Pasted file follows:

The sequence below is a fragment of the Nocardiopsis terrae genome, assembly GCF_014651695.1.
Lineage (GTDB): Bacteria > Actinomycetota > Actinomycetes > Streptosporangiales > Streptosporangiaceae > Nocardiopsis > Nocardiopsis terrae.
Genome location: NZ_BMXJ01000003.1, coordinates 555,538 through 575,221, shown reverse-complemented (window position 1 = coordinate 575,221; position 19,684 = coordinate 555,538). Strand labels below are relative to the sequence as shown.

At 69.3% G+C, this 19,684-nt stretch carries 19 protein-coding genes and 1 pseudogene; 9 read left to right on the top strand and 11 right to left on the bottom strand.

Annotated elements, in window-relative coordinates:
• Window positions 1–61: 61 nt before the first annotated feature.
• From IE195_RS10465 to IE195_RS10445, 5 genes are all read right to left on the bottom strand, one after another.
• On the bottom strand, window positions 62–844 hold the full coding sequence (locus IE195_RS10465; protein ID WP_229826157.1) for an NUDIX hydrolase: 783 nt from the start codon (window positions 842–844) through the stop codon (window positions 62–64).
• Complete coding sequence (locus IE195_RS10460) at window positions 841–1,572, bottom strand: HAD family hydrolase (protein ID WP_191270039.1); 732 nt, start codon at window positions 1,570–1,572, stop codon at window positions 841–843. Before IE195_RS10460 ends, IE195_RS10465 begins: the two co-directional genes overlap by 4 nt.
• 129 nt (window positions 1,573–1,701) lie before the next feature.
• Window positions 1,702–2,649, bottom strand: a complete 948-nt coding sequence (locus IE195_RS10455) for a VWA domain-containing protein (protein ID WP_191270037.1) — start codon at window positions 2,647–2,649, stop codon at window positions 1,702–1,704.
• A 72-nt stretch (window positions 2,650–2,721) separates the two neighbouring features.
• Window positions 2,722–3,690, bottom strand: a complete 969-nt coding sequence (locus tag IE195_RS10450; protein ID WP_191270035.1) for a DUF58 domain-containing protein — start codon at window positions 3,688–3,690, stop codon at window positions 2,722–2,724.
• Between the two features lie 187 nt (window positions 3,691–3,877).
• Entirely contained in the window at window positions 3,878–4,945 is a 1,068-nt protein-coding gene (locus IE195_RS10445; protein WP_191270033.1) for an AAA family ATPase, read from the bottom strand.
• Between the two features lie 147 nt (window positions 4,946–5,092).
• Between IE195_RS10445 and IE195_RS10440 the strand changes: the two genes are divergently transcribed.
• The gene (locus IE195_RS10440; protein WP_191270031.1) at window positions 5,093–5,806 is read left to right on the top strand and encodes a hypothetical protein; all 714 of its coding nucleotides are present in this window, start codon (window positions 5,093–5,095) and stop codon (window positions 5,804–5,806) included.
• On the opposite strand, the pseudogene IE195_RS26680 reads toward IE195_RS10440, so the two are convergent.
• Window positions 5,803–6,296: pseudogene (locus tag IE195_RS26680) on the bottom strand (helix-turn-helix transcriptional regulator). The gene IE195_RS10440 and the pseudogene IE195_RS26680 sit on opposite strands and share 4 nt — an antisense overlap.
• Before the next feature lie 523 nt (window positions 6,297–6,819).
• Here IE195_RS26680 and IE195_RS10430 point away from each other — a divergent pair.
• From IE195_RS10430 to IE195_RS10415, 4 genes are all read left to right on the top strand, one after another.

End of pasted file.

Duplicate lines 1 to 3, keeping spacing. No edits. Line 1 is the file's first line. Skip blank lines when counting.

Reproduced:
The sequence below is a fragment of the Nocardiopsis terrae genome, assembly GCF_014651695.1.
Lineage (GTDB): Bacteria > Actinomycetota > Actinomycetes > Streptosporangiales > Streptosporangiaceae > Nocardiopsis > Nocardiopsis terrae.
Genome location: NZ_BMXJ01000003.1, coordinates 555,538 through 575,221, shown reverse-complemented (window position 1 = coordinate 575,221; position 19,684 = coordinate 555,538). Strand labels below are relative to the sequence as shown.